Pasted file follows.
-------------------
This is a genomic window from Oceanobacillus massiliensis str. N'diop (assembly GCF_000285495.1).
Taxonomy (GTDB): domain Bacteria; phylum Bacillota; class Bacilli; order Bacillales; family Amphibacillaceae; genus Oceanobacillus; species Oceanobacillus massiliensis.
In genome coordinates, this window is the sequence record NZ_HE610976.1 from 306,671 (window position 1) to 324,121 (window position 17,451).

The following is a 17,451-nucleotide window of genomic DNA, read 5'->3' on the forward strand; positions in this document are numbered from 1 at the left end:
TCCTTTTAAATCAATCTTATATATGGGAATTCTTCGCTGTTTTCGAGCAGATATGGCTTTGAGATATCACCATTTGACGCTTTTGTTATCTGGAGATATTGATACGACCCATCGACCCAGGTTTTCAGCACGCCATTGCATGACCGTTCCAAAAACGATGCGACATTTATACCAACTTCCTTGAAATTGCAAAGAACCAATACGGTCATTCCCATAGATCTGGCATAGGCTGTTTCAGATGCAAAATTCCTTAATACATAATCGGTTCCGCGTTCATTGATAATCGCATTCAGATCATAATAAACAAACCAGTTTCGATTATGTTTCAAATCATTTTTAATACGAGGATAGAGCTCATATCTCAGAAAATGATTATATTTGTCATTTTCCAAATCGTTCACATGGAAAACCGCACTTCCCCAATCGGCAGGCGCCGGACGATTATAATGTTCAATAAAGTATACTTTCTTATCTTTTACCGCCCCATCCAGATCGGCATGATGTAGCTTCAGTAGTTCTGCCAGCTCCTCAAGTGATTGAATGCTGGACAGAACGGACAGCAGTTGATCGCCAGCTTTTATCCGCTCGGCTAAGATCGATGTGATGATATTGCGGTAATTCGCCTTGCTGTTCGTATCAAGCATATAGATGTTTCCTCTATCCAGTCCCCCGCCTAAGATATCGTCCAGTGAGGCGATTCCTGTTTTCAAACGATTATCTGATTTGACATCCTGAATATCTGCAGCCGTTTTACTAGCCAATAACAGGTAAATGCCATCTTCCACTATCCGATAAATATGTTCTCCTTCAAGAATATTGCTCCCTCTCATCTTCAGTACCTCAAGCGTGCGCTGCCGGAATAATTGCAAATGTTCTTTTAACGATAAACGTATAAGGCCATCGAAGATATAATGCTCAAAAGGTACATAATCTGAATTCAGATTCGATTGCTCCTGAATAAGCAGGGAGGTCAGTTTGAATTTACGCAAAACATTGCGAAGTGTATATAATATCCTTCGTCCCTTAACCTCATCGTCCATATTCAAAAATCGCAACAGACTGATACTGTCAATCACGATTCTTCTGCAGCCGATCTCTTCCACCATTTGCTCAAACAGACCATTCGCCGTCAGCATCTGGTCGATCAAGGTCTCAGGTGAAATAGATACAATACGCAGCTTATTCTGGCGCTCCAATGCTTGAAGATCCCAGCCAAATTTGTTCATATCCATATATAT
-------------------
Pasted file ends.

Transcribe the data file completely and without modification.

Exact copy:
This is a genomic window from Oceanobacillus massiliensis str. N'diop (assembly GCF_000285495.1).
Taxonomy (GTDB): domain Bacteria; phylum Bacillota; class Bacilli; order Bacillales; family Amphibacillaceae; genus Oceanobacillus; species Oceanobacillus massiliensis.
In genome coordinates, this window is the sequence record NZ_HE610976.1 from 306,671 (window position 1) to 324,121 (window position 17,451).

The following is a 17,451-nucleotide window of genomic DNA, read 5'->3' on the forward strand; positions in this document are numbered from 1 at the left end:
TCCTTTTAAATCAATCTTATATATGGGAATTCTTCGCTGTTTTCGAGCAGATATGGCTTTGAGATATCACCATTTGACGCTTTTGTTATCTGGAGATATTGATACGACCCATCGACCCAGGTTTTCAGCACGCCATTGCATGACCGTTCCAAAAACGATGCGACATTTATACCAACTTCCTTGAAATTGCAAAGAACCAATACGGTCATTCCCATAGATCTGGCATAGGCTGTTTCAGATGCAAAATTCCTTAATACATAATCGGTTCCGCGTTCATTGATAATCGCATTCAGATCATAATAAACAAACCAGTTTCGATTATGTTTCAAATCATTTTTAATACGAGGATAGAGCTCATATCTCAGAAAATGATTATATTTGTCATTTTCCAAATCGTTCACATGGAAAACCGCACTTCCCCAATCGGCAGGCGCCGGACGATTATAATGTTCAATAAAGTATACTTTCTTATCTTTTACCGCCCCATCCAGATCGGCATGATGTAGCTTCAGTAGTTCTGCCAGCTCCTCAAGTGATTGAATGCTGGACAGAACGGACAGCAGTTGATCGCCAGCTTTTATCCGCTCGGCTAAGATCGATGTGATGATATTGCGGTAATTCGCCTTGCTGTTCGTATCAAGCATATAGATGTTTCCTCTATCCAGTCCCCCGCCTAAGATATCGTCCAGTGAGGCGATTCCTGTTTTCAAACGATTATCTGATTTGACATCCTGAATATCTGCAGCCGTTTTACTAGCCAATAACAGGTAAATGCCATCTTCCACTATCCGATAAATATGTTCTCCTTCAAGAATATTGCTCCCTCTCATCTTCAGTACCTCAAGCGTGCGCTGCCGGAATAATTGCAAATGTTCTTTTAACGATAAACGTATAAGGCCATCGAAGATATAATGCTCAAAAGGTACATAATCTGAATTCAGATTCGATTGCTCCTGAATAAGCAGGGAGGTCAGTTTGAATTTACGCAAAACATTGCGAAGTGTATATAATATCCTTCGTCCCTTAACCTCATCGTCCATATTCAAAAATCGCAACAGACTGATACTGTCAATCACGATTCTTCTGCAGCCGATCTCTTCCACCATTTGCTCAAACAGACCATTCGCCGTCAGCATCTGGTCGATCAAGGTCTCAGGTGAAATAGATACAATACGCAGCTTATTCTGGCGCTCCAATGCTTGAAGATCCCAGCCAAATTTGTTCATATCCATATATAT